Since his injury, Mancini has lost his military career and his marriage, and now faces financial hardship. “So obviously a lot of healing needs to take place outside the hospital,” he says. “That’s where Project Healing Waters comes in. It helps with physical things like balance and hand-eye coordination, but, more important, it provides opportunities for healing to take place in your heart.”
Fly-fishing may seem like an odd way to help wounded soldiers. The sport requires dexterity, keen eye-hand coordination, and intense concentration—challenging for able-bodied anglers, much less those with one arm or impaired vision.

Mancini, who has participated in Healing Waters trips on the Smith and Clark Fork Rivers, says for him the therapy of fly-fishing comes from the intense sensory engagement. “You’re in the middle of a beautiful stream on a sunny afternoon, feeling a cool breeze on your skin, seeing the mountains around you, hearing the trickling of the water—all of that gives you hope and allows you to believe that life really does have more to offer,” he says. “Compare that to combat, where you have this negative bombardment of your sight, smell, and sound, and all your senses are on high alert because your life is on the line. When I’m out fishing, it’s a chance for my senses to say that nothing but positive can happen to me out here.”

According to Jenkins, learning to master technical skills like tying flies or casting 40 feet of line provides wounded veterans with a strong sense of accomplishment. “I had one client, an Iraq combat veteran with the Montana National Guard, who talked about what she called ‘a sense of complete satisfaction and complete balance,’ that came when she learned to cast,” he says.

Another reason fly-fishing works so well, adds Folkerts, is the scenery. “When you’re trout fishing, you’re in these incredibly beautiful places,” he says. “The peace and tranquility there is the complete opposite of the violence and chaos you experience on the battlefield.”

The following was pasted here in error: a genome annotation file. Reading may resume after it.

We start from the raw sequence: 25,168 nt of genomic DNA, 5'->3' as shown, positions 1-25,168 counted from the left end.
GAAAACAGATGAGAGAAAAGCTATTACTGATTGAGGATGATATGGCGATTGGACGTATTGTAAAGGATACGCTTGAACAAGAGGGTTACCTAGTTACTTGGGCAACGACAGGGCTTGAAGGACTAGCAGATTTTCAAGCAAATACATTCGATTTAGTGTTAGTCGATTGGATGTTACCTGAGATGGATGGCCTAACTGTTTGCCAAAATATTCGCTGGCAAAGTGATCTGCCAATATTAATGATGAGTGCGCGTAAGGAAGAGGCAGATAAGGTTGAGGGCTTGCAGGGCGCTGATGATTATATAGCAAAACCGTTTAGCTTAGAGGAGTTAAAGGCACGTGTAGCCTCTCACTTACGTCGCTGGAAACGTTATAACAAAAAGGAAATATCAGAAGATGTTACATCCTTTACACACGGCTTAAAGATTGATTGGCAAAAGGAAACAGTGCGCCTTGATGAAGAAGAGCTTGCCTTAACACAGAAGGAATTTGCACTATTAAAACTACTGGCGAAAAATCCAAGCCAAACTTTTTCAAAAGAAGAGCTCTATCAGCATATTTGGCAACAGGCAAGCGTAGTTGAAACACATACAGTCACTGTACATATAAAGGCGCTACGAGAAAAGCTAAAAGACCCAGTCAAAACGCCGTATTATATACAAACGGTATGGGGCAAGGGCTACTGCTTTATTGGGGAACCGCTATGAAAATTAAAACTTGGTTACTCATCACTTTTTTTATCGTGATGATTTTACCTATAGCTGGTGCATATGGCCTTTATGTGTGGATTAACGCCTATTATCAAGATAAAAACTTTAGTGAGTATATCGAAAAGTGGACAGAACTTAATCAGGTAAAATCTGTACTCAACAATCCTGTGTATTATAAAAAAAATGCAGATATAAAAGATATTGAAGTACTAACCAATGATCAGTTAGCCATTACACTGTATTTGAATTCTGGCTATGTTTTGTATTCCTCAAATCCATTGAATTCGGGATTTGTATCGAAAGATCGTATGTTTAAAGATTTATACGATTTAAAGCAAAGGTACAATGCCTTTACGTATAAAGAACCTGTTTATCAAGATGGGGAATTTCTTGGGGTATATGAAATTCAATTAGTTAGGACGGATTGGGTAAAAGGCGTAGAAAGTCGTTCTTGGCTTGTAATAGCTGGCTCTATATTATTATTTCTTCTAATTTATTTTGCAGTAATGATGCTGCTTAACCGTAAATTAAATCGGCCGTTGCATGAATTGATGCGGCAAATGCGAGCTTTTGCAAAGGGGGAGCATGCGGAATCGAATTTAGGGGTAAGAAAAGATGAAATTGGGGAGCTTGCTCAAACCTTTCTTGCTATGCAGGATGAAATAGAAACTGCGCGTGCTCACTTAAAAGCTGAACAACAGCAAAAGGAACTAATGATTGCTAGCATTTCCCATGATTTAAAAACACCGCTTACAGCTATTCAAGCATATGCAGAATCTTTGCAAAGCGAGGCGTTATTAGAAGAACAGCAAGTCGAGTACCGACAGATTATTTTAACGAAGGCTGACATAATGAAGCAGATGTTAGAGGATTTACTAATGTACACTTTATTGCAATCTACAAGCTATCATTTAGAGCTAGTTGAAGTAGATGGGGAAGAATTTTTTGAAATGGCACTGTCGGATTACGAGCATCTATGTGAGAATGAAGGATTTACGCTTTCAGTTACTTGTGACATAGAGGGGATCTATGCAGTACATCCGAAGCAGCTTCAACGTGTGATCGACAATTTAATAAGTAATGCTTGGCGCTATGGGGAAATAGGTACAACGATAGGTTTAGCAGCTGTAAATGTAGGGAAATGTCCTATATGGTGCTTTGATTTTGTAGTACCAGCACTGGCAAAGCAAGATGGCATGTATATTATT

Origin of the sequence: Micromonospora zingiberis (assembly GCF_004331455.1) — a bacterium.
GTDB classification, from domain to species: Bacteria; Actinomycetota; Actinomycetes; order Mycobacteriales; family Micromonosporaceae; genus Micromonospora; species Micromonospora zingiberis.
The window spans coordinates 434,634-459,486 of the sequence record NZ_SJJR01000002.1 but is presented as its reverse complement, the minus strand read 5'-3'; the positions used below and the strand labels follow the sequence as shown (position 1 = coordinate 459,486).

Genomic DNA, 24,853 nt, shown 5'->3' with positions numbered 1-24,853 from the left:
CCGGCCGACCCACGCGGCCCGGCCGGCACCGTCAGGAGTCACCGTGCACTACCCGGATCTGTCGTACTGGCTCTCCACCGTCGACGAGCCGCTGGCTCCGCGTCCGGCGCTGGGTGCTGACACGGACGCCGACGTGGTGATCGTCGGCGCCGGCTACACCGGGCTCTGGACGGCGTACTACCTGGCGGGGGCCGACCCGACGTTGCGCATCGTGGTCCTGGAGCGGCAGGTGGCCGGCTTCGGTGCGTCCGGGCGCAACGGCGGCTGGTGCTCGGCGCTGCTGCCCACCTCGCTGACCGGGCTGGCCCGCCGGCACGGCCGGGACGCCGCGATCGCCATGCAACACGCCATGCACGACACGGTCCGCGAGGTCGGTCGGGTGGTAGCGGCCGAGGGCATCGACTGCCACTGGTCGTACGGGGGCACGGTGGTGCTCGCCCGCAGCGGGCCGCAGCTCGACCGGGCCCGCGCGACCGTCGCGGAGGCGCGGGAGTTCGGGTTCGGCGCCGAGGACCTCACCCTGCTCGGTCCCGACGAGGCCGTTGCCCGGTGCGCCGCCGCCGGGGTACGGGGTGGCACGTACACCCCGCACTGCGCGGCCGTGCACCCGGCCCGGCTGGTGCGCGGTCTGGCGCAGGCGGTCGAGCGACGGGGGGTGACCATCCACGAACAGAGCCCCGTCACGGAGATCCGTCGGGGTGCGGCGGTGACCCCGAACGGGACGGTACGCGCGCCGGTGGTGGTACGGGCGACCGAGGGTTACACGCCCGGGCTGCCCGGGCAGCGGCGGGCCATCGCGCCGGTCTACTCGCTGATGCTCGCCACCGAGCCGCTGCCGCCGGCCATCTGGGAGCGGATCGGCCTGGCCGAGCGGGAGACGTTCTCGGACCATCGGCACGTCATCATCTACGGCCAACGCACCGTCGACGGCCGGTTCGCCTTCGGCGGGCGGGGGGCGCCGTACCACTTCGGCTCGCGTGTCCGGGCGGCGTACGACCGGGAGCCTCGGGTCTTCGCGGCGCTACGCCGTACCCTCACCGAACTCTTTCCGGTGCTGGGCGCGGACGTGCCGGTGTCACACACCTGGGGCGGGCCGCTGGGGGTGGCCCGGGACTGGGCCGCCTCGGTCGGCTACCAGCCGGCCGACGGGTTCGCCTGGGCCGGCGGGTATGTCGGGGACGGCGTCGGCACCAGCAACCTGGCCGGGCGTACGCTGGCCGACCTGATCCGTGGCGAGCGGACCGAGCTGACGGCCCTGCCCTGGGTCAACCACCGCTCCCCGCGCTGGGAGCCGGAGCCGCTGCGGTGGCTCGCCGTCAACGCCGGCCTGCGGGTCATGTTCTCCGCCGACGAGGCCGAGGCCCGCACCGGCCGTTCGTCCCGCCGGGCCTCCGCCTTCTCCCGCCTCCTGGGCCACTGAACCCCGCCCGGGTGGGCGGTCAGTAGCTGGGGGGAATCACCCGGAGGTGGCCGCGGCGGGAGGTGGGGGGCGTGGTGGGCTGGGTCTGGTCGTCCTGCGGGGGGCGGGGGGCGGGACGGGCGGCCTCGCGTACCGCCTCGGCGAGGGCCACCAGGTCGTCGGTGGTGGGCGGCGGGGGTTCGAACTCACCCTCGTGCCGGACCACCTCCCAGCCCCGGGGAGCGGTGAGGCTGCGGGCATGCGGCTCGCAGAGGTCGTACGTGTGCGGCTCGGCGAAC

Mancini admits fly-fishing can be physically challenging. “There are times I’ll have trout rising all around me and I can’t get the depth perception with my one eye to tie on a fly,” he says. “I have to ask the guide to tie it on. But that’s the thing about Project Healing Waters: People are there to help when you need it, and eventually you learn you can actually do many of these things yourself. You realize that life is far from over.”

Healing Waters participants aren’t the only ones who benefit. The program’s many volunteers say they enjoy giving back to men and women fighting for the United States overseas. “What we try to do is help them find some normalcy in their lives,” says river guide and fishing book author Trapper Badovinac, Helena, a Vietnam vet who has guided on several Healing Waters trips.

Geary says donations of time, money, and equipment for trips occur regularly. “People come out of the woodwork to assist. I think helping disabled vets is something that binds us all,” he says. Jenkins notes that the involvement of local lodges, fly shops, guides, and others adds to the therapeutic benefits. “It’s important for veterans to see their community supporting what they’ve done and welcoming them home,” he says.

Most soldiers returning from combat zones are not physically injured or diagnosed with psychological trauma. But all endured, and continue to experience, some level of stress. “There was a constant threat to our operating base and aircraft every day,” says Gehring several months after his fishing trip on the Missouri. “You’re operating in surroundings where you have to be in an intense state all the time. I came home to a divorce and a custody battles for my three sons. It’s been tough. Those days on the Missouri were a complete release from that. I can’t tell you how often I think of my time on the water. A memory like that is incredibly helpful to me right now.”Bear bullet

Tom Dickson is editor of Montana Outdoors.


Many groups help veterans recreate outdoors
Other groups also use outdoors recreation to assist vets in returning to ordinary life. Washington, D.C.– based Operation Second Chance brought four vets to Montana last summer for a week of rafting on the Yellowstone River and horseback riding into the Absaroka-Beartooth Wilderness. The greater Red Lodge community donated the entire trip— including lodging, activities, and meals.

A similar organization, Buck Up for Wounded Vets, sponsors an Operation Valor Program that uses raffles to raise money to take returning soldiers on outdoors adventures. One trip last fall brought seven wounded veterans on a five-day trophy mule deer hunt in the Missouri Breaks. Other vets have been provided free Montana hunts through the Wounded Warrior Project, which supports injured military men and women recovering at Walter Reed Army Medical Center and helps them transition back to duty or civilian life.

Through Big Hearts Under the Big Sky, a program of the Montana Outfitters and Guides Association, outfitters such as Russ and Carol Green­wood of Doonan Gulch Outfitters provide free hunts to disabled veterans.